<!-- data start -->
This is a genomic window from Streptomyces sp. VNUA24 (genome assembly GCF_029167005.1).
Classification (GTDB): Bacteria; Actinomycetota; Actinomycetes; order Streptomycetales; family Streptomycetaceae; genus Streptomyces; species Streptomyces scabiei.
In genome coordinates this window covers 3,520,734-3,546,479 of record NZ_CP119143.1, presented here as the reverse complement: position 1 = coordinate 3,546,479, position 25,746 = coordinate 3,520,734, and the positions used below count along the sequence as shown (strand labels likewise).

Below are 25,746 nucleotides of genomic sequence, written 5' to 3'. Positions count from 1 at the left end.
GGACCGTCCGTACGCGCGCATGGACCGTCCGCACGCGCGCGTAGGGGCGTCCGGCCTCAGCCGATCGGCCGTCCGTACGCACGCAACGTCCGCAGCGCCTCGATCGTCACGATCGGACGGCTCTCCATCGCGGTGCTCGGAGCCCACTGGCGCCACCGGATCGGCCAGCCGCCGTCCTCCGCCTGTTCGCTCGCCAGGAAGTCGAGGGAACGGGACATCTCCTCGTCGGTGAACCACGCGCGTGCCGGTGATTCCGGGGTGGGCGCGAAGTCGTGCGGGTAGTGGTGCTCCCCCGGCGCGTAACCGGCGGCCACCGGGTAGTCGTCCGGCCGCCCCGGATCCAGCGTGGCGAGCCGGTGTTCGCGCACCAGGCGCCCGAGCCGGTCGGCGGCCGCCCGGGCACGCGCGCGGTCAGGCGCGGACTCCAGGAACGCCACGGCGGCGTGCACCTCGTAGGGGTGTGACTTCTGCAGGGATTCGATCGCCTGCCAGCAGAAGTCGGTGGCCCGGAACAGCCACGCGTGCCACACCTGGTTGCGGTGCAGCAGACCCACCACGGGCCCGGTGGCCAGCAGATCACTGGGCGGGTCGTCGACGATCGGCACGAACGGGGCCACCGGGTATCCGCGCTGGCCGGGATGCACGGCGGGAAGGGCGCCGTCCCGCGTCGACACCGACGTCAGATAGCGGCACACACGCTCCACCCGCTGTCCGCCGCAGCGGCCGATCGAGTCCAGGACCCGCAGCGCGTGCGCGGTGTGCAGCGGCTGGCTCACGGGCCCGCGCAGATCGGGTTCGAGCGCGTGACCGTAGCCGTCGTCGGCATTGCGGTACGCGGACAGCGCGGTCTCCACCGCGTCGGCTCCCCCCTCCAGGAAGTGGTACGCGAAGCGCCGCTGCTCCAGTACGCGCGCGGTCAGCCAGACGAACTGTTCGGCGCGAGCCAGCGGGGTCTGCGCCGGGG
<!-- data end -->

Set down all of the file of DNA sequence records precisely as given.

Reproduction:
This is a genomic window from Streptomyces sp. VNUA24 (genome assembly GCF_029167005.1).
Classification (GTDB): Bacteria; Actinomycetota; Actinomycetes; order Streptomycetales; family Streptomycetaceae; genus Streptomyces; species Streptomyces scabiei.
In genome coordinates this window covers 3,520,734-3,546,479 of record NZ_CP119143.1, presented here as the reverse complement: position 1 = coordinate 3,546,479, position 25,746 = coordinate 3,520,734, and the positions used below count along the sequence as shown (strand labels likewise).

Below are 25,746 nucleotides of genomic sequence, written 5' to 3'. Positions count from 1 at the left end.
GGACCGTCCGTACGCGCGCATGGACCGTCCGCACGCGCGCGTAGGGGCGTCCGGCCTCAGCCGATCGGCCGTCCGTACGCACGCAACGTCCGCAGCGCCTCGATCGTCACGATCGGACGGCTCTCCATCGCGGTGCTCGGAGCCCACTGGCGCCACCGGATCGGCCAGCCGCCGTCCTCCGCCTGTTCGCTCGCCAGGAAGTCGAGGGAACGGGACATCTCCTCGTCGGTGAACCACGCGCGTGCCGGTGATTCCGGGGTGGGCGCGAAGTCGTGCGGGTAGTGGTGCTCCCCCGGCGCGTAACCGGCGGCCACCGGGTAGTCGTCCGGCCGCCCCGGATCCAGCGTGGCGAGCCGGTGTTCGCGCACCAGGCGCCCGAGCCGGTCGGCGGCCGCCCGGGCACGCGCGCGGTCAGGCGCGGACTCCAGGAACGCCACGGCGGCGTGCACCTCGTAGGGGTGTGACTTCTGCAGGGATTCGATCGCCTGCCAGCAGAAGTCGGTGGCCCGGAACAGCCACGCGTGCCACACCTGGTTGCGGTGCAGCAGACCCACCACGGGCCCGGTGGCCAGCAGATCACTGGGCGGGTCGTCGACGATCGGCACGAACGGGGCCACCGGGTATCCGCGCTGGCCGGGATGCACGGCGGGAAGGGCGCCGTCCCGCGTCGACACCGACGTCAGATAGCGGCACACACGCTCCACCCGCTGTCCGCCGCAGCGGCCGATCGAGTCCAGGACCCGCAGCGCGTGCGCGGTGTGCAGCGGCTGGCTCACGGGCCCGCGCAGATCGGGTTCGAGCGCGTGACCGTAGCCGTCGTCGGCATTGCGGTACGCGGACAGCGCGGTCTCCACCGCGTCGGCTCCCCCCTCCAGGAAGTGGTACGCGAAGCGCCGCTGCTCCAGTACGCGCGCGGTCAGCCAGACGAACTGTTCGGCGCGAGCCAGCGGGGTCTGCGCCGGGG